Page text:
# An interaction between two subunits of a protein was determined to have a delta G of -57.05 kj/mol. What is the Keq for the reaction at 25 degrees celsius?

Apr 8, 2016

An assumption is made here that either the physiological temperature around the protein is ${25}^{\circ} \text{C}$, or the protein was isolated outside of physiological conditions and placed into pseudo-physiological conditions at ${25}^{\circ} \text{C}$.

So this may not be a realistic assumption, but we'll go with it so you get the "right" answer in accordance with your textbook.

Suppose $\Delta {G}^{\circ} = - \text{57.05 kJ/mol}$ and $\text{T = 298.15 K}$ (room temperature).

Then, we have the following equation to consider:

$\setminus m a t h b f \left(\Delta G = \Delta {G}^{\circ} + R T \ln Q\right)$

where:

• $\Delta G$ is the Gibbs' free energy and $\Delta {G}^{\circ}$ is the same thing, but at ${25}^{\circ} \text{C}$ and $\text{1 bar}$. Note that in nonstandard conditions, $\Delta {G}^{\circ}$ describes exergonicity or endergonicity, not equilibrium or spontaneity.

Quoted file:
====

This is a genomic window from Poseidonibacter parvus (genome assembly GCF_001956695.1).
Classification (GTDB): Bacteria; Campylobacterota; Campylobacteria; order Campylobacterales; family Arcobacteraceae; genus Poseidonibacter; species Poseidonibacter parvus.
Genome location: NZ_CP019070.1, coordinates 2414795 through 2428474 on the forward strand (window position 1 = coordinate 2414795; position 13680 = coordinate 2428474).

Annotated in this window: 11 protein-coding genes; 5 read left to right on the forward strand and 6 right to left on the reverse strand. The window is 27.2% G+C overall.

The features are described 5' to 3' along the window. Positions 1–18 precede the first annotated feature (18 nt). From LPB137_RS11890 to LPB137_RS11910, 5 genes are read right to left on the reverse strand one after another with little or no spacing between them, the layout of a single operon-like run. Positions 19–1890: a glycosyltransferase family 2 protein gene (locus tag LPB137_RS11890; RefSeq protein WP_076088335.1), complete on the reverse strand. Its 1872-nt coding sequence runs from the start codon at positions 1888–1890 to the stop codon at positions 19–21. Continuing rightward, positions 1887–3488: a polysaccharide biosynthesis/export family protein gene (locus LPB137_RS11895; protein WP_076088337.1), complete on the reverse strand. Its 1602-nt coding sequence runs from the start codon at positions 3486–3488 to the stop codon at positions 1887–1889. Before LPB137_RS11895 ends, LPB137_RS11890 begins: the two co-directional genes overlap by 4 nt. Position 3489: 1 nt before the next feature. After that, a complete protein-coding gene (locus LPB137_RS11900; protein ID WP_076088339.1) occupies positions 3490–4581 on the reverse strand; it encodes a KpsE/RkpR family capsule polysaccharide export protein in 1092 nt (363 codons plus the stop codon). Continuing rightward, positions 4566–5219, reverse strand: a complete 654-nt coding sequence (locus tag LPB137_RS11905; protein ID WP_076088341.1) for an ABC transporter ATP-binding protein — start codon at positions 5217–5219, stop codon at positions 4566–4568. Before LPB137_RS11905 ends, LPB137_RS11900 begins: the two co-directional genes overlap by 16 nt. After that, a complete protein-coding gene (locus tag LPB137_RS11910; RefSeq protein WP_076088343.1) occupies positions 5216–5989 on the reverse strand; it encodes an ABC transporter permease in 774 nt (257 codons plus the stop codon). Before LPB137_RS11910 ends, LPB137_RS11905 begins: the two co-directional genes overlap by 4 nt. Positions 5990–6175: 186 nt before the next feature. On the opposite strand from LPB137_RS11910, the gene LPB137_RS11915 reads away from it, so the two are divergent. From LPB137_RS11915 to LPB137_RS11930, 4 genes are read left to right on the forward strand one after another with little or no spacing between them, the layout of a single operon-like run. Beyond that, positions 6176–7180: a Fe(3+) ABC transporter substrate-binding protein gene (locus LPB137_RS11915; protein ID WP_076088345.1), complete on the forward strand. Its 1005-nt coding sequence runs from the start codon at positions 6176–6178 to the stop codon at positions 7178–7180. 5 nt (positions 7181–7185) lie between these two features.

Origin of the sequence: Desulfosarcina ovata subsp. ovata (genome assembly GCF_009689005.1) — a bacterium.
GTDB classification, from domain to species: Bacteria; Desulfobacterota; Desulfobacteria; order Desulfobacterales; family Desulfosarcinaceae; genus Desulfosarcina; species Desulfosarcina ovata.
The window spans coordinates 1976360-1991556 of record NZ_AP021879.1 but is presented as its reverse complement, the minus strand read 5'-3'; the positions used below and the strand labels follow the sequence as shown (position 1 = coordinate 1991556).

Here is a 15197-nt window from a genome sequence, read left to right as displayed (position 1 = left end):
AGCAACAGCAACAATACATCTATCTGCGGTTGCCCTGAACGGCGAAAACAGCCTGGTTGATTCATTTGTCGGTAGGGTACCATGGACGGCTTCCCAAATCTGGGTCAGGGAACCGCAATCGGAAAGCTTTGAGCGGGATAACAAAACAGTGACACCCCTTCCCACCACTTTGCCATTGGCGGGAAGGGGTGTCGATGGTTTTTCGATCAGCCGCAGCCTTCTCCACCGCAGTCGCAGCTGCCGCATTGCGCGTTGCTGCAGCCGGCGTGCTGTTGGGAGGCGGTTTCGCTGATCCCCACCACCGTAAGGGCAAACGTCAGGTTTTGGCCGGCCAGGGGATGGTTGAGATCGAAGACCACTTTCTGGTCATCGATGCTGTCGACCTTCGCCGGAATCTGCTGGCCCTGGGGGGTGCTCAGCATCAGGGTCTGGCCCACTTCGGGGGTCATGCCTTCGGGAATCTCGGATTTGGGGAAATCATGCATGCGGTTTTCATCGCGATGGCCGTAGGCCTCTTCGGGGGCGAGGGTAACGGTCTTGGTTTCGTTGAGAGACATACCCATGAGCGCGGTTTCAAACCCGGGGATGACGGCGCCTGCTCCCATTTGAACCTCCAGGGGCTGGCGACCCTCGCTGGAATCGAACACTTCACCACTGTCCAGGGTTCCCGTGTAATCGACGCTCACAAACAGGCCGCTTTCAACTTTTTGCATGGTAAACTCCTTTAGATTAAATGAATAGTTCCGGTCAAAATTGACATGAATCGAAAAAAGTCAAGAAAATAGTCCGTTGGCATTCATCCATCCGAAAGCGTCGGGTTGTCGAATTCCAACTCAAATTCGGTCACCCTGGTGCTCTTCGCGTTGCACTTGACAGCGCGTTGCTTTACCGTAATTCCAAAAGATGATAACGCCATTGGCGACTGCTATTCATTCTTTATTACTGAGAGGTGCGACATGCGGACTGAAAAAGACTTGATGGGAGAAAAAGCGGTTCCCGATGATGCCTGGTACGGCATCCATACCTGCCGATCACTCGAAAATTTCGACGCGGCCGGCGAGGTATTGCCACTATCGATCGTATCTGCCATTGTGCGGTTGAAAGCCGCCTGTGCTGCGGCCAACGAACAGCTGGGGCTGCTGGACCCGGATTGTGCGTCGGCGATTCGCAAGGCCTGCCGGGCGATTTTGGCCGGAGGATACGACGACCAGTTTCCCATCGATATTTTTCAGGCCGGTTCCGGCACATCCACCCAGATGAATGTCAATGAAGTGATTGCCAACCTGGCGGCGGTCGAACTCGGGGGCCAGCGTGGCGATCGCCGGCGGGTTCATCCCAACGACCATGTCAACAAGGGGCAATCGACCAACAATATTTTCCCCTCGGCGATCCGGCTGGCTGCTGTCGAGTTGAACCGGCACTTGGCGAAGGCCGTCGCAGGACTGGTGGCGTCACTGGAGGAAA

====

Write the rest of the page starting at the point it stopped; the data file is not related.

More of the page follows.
• $R$ is the universal gas constant, $8.314472 \times {10}^{- 3} \text{kJ/mol"cdot"K}$.
• $T$ is the temperature in $\text{K}$.
• $Q$ is the reaction quotient, i.e. the "not-yet-equilibrium" constant.

When we are at equilibrium and $\text{298.15 K}$ like the problem asks, $\Delta G = 0$, and $Q = K$. Thus, we get:

$\textcolor{g r e e n}{\Delta {G}^{\circ} = - R T \ln {K}_{e q}}$

So, to calculate ${K}_{e q}$, we divide $- R T$ over and exponentiate.

$\textcolor{b l u e}{{K}_{e q}} = {e}^{- \Delta {G}^{\circ} \text{/RT}}$

= e^(-(-"57.05 kJ"cdot"mol"^(-1)"/"8.314472xx10^(-3) "kJ"cdot"mol"^(-1)"K"*"298.15 K")

$= {e}^{23.01}$

$\approx \textcolor{b l u e}{9.879 \times {10}^{9}}$